Imagine carrying more than 200 fertile chicken eggs through TSA bound for Haiti, flying coach. Warren Click, founder of Our Hands His Heart, a nonprofit 501(c)(3) organization, has done it many …
Marthasville man shares hope in Haiti
By Cindy Gladden, Record Staff Writer
Imagine carrying more than 200 fertile chicken eggs through TSA bound for Haiti, flying coach. Warren Click, founder of Our Hands His Heart, a nonprofit 501(c)(3) organization, has done it many times.“I always call ahead to let TSA know I’m coming,” he said. “You can’t X-ray the eggs. Most of the time the eggs go through faster than I do. It always causes a stir.”In addition to shipping eggs, he also ships school buses, and on one occasion, helped deliver a boat to Gonave Island, where 300 chickens, ducks, quail and guineas are thriving after hatching under his tutelage.When he is stateside, Click makes Marthasville his home. But he doesn’t stay here much. He will often remain in Haiti for many weeks after a delivery.Click said he has been to many countries and worked with a variety of organizations, but decided he needed to narrow down his focus to one group.Our Hands His Heart was founded in 2015. Click, a retired diesel mechanic and farm boy, found he had lots of skills to offer the people of Haiti.Click said Haitians are needy in just about every way. He tries to fill their needs by showing them how to raise chickens, by installing solar panels to bring electricity to Haitian households and by shipping busloads of supplies to Haiti.“One woman sells ice,” said Click. “It has changed her life. Electricity is huge!”Local farmers are happy to donate eggs to Click. Incubators are broken down and packed in suitcases. When Click arrives, he shows the local Haitians how to hatch the eggs, build chicken coops and keep the flocks thriving.A typical chicken coop costs about $750 to build, which is provided by the organization’s donors.Click is thrilled to know that the people who are raising his chickens are able to collect more than 100 eggs per day.“I’m not a preacher,” he said. “God’s principle of caring for others will work anywhere, anytime. It’s sowing and reaping. How can I help? God has really given me talents to fix stuff.”Click said he doesn’t try to Americanize the Haitians. He just tries to help them see what they can accomplish with a little food, electricity and hope. He said monetary donations really do work well in Haiti and financial contributions from churches and other organizations are welcome.Click said 100 percent of donations are used in Haiti. He uses his own funds for his travel expenses.When school districts sell aging buses, Click purchases them. He may partner with another organization to fill the bus with medical supplies, solar panels, tools or other items he can’t get in Haiti. When a product is available in Haiti, he buys it from local merchants.“I drive the bus to the port, then meet it in Haiti,” he said. “That way we know everything gets where it’s going. The buses then stay there.”Click said he and his volunteers install solar panels and windmills at local orphanages. Electricity brings so much opportunity to the people who are just trying to survive, he noted. The organization is now in the process of fencing all the chicken coops. Hawks and dogs often prey on the chickens.Another way Click is helping is to provide the Haitians with the skills to grow their own food. So far he has helped plant 200 trees, including fig, mango, avocado and coffee trees. He is teaching them to grow their own produce, a skill that is not often seen in Haiti.“I believe in what I’m doing,” he said. “I could stay in the states and make a lot of money, but it’s not what I want to do. We can make a difference there.”Soon Click will purchase his next one-way ticket to Haiti. He has a bus lined up with plans to fill it with everything he can to help the people of Haiti.To learn more about Our Hands His Heart, visit https://www.facebookcom/ourhandshisheart.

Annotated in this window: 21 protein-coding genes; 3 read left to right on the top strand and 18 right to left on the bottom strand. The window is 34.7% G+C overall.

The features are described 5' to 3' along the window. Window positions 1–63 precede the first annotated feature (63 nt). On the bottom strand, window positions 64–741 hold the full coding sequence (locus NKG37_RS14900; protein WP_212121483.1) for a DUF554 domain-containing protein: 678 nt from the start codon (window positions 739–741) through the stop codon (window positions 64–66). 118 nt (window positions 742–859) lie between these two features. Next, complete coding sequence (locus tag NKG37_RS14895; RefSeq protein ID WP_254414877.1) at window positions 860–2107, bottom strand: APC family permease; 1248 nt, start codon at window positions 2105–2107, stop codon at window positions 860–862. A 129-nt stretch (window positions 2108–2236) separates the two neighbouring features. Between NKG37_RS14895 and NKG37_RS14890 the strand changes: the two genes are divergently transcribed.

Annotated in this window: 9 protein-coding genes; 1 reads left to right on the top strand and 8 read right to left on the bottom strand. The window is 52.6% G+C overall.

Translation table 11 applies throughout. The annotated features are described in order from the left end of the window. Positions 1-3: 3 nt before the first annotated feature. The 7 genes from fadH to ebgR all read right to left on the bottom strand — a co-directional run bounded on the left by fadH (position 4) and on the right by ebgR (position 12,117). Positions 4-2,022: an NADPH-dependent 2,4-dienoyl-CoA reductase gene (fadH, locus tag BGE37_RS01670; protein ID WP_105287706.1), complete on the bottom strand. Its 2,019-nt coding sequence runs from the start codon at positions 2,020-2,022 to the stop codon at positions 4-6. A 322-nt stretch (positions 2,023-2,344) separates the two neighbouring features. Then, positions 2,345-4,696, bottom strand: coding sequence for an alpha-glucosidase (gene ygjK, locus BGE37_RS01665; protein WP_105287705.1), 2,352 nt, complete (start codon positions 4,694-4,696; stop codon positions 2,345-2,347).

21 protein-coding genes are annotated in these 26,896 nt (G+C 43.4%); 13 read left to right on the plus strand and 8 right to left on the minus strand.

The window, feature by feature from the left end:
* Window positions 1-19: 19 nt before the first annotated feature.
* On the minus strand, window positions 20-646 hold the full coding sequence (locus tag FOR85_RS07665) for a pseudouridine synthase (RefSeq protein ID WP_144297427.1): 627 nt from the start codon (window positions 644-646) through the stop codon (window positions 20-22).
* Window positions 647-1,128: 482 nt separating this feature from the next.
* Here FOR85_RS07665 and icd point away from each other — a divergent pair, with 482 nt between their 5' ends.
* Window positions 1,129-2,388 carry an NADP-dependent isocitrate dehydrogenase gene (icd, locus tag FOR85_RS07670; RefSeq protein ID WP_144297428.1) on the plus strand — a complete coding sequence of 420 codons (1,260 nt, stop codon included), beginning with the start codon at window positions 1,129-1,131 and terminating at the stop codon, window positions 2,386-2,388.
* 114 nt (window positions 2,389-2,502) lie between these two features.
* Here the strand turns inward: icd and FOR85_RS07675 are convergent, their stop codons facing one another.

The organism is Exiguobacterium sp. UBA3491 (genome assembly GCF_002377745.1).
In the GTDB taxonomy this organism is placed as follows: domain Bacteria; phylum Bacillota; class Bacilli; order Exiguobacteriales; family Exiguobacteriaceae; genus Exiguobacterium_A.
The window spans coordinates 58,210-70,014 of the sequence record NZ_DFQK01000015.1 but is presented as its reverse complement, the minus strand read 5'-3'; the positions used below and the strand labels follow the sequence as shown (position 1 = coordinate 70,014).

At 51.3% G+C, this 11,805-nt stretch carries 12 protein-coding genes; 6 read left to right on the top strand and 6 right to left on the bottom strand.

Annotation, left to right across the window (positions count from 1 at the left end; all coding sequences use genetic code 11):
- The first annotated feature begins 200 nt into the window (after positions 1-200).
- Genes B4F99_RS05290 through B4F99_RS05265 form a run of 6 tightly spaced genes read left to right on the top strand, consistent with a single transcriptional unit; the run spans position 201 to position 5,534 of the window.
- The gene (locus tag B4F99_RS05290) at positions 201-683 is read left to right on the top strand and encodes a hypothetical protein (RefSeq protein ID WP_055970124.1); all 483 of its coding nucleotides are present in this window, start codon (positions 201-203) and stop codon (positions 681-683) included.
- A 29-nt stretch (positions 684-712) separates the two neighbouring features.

Warren Click, founder of “Our Hands His Heart” is shown delivering chicks to Haiti’s Gonave Island where he has supplied at least 300 chickens, ducks, quail and quineas for the people to raise, providing a food source and income.
Warren Click, founder of “Our Hands His Heart,” an organization that provides help to the people of Haiti, is packing up another donated chick incubator to pack on the next bus bound for the country. Click teaches the Haitians how to raise chickens, ducks, quail and quineas; helps install solar panels and windmills at orphanages; and shows the Haitians how to plant trees and gardens.
Record Photo/Cindy Gladden
For about $750, Warren Click, right, can build a chicken coop with the help of local Haitians, who have learned to hatch out their own chickens with incubators provided by “Our Hands His Heart,” and eggs provided by Marthasville area farmers. Click’s mission is to help the Haitians provide for themselves with the help of the organization.